Kansas Geological Survey, Open-File Rept. 93-1
Annual Report, FY92--Page 12 of 20

Effect of River Valleys..., continued

Simulation of the Steady-State Intermediate-Scale Flow System

Computer simulation of the intermediate-scale flow system was a three-stage process, which included model design, derivation of hydraulic properties, and sensitivity analysis of the resultant partially calibrated model. Model design involved discretization of the vertical profile that encompasses the intermediate-scale flow system and setting the boundary and initial conditions and the initial hydraulic parameter estimates for each of the hydrostratigraphic units. In the second stage the steady-state model was treated as an inverse problem. The model was used to estimate the vertical hydraulic conductivity of the aquitards and the transmissivity of the aquifers using known hydraulic head and flow rate information. Finally, sensitivity analysis was applied to the partially calibrated model developed in the second stage to determine the major influences on the flow system.

The governing equation that describes the flow of ground water in a vertical profile parallel to the flow direction is (Anderson and Woessner, 1992)

where R is a source/sink term and Kx and Kz are the x and z components of hydraulic conductivity. Equation (1) describes ground-water flow through a heterogeneous and anisotropic porous medium where the principal axes of hydraulic conductivity are aligned with the orthogonal x and z coordinate system axes. Sources of recharge to and discharge from the model are not indicated explicitly because they are handled separately as part of the boundary conditions, which are discussed later.

MODFLOW (McDonald and Harbaugh, 1988) was used to solve the two-dimensional flow equation along with its attendant boundary and initial conditions in the vertical profile. MODFLOW is a block-centered finite-difference code that can be used to simulate ground- water flow in two or three dimensions. The model has a modular structure and consists of a main program and a series of subroutines referred to as modules. These subroutines are grouped into packages that deal with specific features of the hydrologic system to be simulated or with a numerical technique to solve the finite-difference formulation of the flow equation. MODFLOW was selected for this application because it can be readily adapted to a vertical profile model (Anderson and Woessner, 1992).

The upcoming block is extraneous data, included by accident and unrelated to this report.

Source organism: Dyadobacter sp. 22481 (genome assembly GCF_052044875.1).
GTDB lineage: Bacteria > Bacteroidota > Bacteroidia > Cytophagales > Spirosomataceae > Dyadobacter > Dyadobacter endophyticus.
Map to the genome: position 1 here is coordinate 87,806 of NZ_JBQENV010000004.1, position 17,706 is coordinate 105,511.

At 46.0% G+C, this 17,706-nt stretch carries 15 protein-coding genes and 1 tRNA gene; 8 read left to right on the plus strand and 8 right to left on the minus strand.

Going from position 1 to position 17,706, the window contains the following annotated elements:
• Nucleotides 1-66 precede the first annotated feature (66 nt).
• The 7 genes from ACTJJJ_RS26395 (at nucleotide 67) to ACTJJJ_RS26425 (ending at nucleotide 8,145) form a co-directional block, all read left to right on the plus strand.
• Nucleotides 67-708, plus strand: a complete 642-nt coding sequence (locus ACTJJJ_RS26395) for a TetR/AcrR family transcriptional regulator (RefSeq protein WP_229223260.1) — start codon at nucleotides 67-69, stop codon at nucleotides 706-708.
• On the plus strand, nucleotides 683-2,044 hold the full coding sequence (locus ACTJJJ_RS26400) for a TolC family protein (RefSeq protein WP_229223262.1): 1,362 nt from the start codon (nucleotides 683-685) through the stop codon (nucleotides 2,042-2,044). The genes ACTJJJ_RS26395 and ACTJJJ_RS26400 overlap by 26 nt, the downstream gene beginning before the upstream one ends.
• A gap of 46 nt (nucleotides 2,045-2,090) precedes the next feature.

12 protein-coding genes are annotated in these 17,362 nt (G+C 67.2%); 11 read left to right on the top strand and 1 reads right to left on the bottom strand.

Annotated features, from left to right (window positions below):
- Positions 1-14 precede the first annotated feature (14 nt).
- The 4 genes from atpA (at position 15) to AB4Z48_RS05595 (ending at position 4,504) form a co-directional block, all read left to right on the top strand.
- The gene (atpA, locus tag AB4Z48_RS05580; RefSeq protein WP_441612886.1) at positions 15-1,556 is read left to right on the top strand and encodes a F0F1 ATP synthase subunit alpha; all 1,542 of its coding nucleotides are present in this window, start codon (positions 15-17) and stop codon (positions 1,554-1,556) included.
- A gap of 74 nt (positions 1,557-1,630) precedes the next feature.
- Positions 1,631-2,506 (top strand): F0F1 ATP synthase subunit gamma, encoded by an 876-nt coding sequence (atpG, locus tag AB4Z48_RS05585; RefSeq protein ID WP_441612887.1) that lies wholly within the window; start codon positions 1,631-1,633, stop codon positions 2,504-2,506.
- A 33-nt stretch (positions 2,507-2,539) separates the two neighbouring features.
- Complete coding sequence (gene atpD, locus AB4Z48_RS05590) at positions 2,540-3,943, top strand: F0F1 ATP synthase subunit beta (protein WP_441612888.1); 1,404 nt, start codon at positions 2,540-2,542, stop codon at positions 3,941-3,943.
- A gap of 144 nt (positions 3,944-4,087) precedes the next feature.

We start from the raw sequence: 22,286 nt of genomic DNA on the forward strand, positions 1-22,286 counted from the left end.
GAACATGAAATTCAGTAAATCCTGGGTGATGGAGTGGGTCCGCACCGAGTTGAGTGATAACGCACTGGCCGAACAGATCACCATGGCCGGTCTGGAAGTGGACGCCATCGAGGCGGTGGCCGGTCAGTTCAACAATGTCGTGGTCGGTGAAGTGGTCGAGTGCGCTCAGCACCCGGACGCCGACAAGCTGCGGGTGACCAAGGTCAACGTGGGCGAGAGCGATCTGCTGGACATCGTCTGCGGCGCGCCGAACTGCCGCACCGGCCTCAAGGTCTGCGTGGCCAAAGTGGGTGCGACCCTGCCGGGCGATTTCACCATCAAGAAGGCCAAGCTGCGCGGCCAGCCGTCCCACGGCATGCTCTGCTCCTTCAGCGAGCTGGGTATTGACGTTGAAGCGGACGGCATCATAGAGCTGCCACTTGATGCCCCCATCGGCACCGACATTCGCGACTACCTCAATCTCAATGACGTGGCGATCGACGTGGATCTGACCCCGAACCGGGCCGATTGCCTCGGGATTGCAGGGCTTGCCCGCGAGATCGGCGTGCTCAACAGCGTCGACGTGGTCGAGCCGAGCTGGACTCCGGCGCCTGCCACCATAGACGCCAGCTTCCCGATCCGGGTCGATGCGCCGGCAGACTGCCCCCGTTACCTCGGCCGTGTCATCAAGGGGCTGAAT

The model grid consists of 8 layers, 1 row, and 73 columns (Figure 30). The row has a unit length of 1 ft (0.3 m) and the length of each cell in the column direction varies from 5,709 ft (1,740 m) to 28,546 ft (8,700.8 m). The length in the column direction is variable to more accurately simulate the upper water table boundary in the vicinity of the river valleys. The total length of the vertical profile from southeastern Colorado to central Kansas is 315.7 mi (508.1 km).

Figure 30--Vertical profile model grid, which consists of 8 layers, 1 row, and 73 columns. The length of each cell in the column direction is variable and ranges from 5,709 ft to 28,546 ft. The length of each cell in the row direction is 1 ft.

Each of the model layers represents a hydrostratigraphic unit. Layer 1 is the High Plains and alluvial valley aquifers and is treated as the upper, unconfined aquifer by MODFLOW. Layers 2 and 3 are the Upper Cretaceous aquitard and the upper Dakota aquifer, respectively. These layers are treated by MODFLOW as fully convertible layers between confined and unconfined conditions with negligible loss of transmissivity. Layer 4 is the Kiowa shale aquitard; layer 5 is the lower Dakota aquifer; layer 6 is the Morrison-Dockum aquifer; layer 7 is the Permian-Pennsylvanian aquitard; and layer 8 is the Permian sandstone aquifer. Layers 4 through 8 are all treated as confined layers by MODFLOW. The terms confined and unconfined do not necessarily denote aquifer units in the model and, with the exception of layer 1, indicate only whether a particular layer is uppermost at some point in the model.

All the major geologic and geomorphic features traversed by the vertical profile along its length were simulated, including the Sierra Grande and Las Animas uplifts, Two Buttes dome, the Arkansas River, the Saline River drainage, and Big Creek. The Bear Creek fault was not simulated in the vertical profile because its influence on the flow system is uncertain and is probably only local.